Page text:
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DNA - An overview
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Also the total concentration of purines (A +G) always equal to the total concentration of pyrimidine (T +C). However, the (T+ A)/ (G+C) ratio was found to vary widely in DNAs of different species.

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DNA - An overview

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X ray diffraction

X ray diffraction

When X rays are focused through isolated macromolecules or crystals of purified molecules, the X ray are deflected by the atom of the molecules in specific patterns called diffraction patterns.

It provides the information about the organization of the components of the molecules.

Watson and Crick had X ray crystallographic data on DNA structure from the studies of Wilkins and Franklin and their coworkers.

These data indicated that DNA was a highly ordered, multiple stranded structure with repeating sub structures spaced every 3.4 Ao (1 Angstrom = 10-10 m )

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X-ray diffraction patterns of DNA  Rosalind Franklin and Maurice Wilkins

X-ray diffraction patterns of DNA Rosalind Franklin and Maurice Wilkins

The central cross shaped pattern as indicative of a helical structure. The heavy dark patterns (top and bottom) indicate that the bases are stacked perpendicular to the axis of the molecule.

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Double Helix

Double Helix

Watson and Crick proposed that DNA exists as a double helix in which two polynucleotide chains are coiled above one another in a spiral.

Each polynucleotide chain consists of a sequence of nucleotide linked together by Phosphodiester bonds.

The two polynucleotide strands are held together in their helical configurations by hydrogen bonding.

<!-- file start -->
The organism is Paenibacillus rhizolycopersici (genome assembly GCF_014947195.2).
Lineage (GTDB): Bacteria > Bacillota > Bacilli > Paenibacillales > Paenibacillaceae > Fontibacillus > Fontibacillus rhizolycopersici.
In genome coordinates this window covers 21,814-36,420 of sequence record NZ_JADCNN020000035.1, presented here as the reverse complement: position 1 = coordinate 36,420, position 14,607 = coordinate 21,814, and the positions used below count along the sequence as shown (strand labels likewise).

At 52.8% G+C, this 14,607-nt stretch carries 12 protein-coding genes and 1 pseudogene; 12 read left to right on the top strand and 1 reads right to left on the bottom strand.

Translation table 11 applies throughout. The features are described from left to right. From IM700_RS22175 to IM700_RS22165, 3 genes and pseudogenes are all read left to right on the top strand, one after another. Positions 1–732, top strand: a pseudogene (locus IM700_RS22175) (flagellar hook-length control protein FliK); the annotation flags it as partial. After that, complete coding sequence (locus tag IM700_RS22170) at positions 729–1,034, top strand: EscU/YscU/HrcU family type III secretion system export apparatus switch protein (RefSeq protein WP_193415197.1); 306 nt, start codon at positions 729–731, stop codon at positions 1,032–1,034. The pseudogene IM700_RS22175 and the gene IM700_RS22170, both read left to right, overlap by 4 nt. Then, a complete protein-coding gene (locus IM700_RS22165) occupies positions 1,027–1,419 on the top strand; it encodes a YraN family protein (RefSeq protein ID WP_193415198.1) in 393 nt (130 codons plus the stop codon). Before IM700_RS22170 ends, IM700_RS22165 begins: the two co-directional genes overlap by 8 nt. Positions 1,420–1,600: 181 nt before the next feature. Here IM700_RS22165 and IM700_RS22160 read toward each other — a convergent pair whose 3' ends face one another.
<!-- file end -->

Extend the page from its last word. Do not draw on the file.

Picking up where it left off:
The base pairing is specific

That is, adenine is always paired with thymine and guanine is always paired with cytosine

Thus, all base-pairs consists of one purine and one pyrimidine.

Once the sequence of bases in one strand of DNA double helix is known, it is possible to know the other strand sequence of base because of specific base pairing.

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Double Helix

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In their most structural configuration, adenine and thymine form two hydrogen bonds, where as guanine and cytosine form three hydrogen bonds.

In their most structural configuration, adenine and thymine form two hydrogen bonds, where as guanine and cytosine form three hydrogen bonds.

The two strands of a DNA are complementary (not identical) to each other. It is this property, that makes DNA uniquely suited to store and transmitting the genetic information.

The base-pairs in DNA are stacked 34Ao apart with 10 base-pairs per turn (3600) of the double helix

The sugar phosphate backbones of the two complementary strands are antiparallel, that is they have opposite chemical polority.

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